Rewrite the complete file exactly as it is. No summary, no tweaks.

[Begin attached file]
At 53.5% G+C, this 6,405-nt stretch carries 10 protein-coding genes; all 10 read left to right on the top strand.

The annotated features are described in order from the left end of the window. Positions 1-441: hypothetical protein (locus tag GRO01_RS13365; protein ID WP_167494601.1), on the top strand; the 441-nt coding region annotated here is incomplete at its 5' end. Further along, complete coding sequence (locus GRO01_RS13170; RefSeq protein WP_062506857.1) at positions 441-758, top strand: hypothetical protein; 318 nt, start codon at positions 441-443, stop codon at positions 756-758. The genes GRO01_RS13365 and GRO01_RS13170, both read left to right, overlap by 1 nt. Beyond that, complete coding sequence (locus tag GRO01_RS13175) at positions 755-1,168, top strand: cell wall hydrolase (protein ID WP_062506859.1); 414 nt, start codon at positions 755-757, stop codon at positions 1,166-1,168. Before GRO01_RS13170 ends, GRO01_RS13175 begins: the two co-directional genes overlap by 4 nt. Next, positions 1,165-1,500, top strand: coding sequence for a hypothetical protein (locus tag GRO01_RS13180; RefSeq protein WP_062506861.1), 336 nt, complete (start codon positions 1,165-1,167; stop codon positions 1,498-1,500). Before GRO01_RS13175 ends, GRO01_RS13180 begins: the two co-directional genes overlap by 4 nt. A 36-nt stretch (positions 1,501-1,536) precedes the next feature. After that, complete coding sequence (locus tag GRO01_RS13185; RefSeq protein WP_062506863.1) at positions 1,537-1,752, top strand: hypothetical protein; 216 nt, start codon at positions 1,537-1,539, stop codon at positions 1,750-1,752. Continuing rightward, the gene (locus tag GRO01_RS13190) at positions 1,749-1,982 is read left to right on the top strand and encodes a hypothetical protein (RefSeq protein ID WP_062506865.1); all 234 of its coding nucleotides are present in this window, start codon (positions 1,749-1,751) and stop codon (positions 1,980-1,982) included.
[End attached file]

At 53.5% G+C, this 6,405-nt stretch carries 10 protein-coding genes; all 10 read left to right on the top strand.

The annotated features are described in order from the left end of the window. Positions 1-441: hypothetical protein (locus tag GRO01_RS13365; protein ID WP_167494601.1), on the top strand; the 441-nt coding region annotated here is incomplete at its 5' end. Further along, complete coding sequence (locus GRO01_RS13170; RefSeq protein WP_062506857.1) at positions 441-758, top strand: hypothetical protein; 318 nt, start codon at positions 441-443, stop codon at positions 756-758. The genes GRO01_RS13365 and GRO01_RS13170, both read left to right, overlap by 1 nt. Beyond that, complete coding sequence (locus tag GRO01_RS13175) at positions 755-1,168, top strand: cell wall hydrolase (protein ID WP_062506859.1); 414 nt, start codon at positions 755-757, stop codon at positions 1,166-1,168. Before GRO01_RS13170 ends, GRO01_RS13175 begins: the two co-directional genes overlap by 4 nt. Next, positions 1,165-1,500, top strand: coding sequence for a hypothetical protein (locus tag GRO01_RS13180; RefSeq protein WP_062506861.1), 336 nt, complete (start codon positions 1,165-1,167; stop codon positions 1,498-1,500). Before GRO01_RS13175 ends, GRO01_RS13180 begins: the two co-directional genes overlap by 4 nt. A 36-nt stretch (positions 1,501-1,536) precedes the next feature. After that, complete coding sequence (locus tag GRO01_RS13185; RefSeq protein WP_062506863.1) at positions 1,537-1,752, top strand: hypothetical protein; 216 nt, start codon at positions 1,537-1,539, stop codon at positions 1,750-1,752. Continuing rightward, the gene (locus tag GRO01_RS13190) at positions 1,749-1,982 is read left to right on the top strand and encodes a hypothetical protein (RefSeq protein ID WP_062506865.1); all 234 of its coding nucleotides are present in this window, start codon (positions 1,749-1,751) and stop codon (positions 1,980-1,982) included.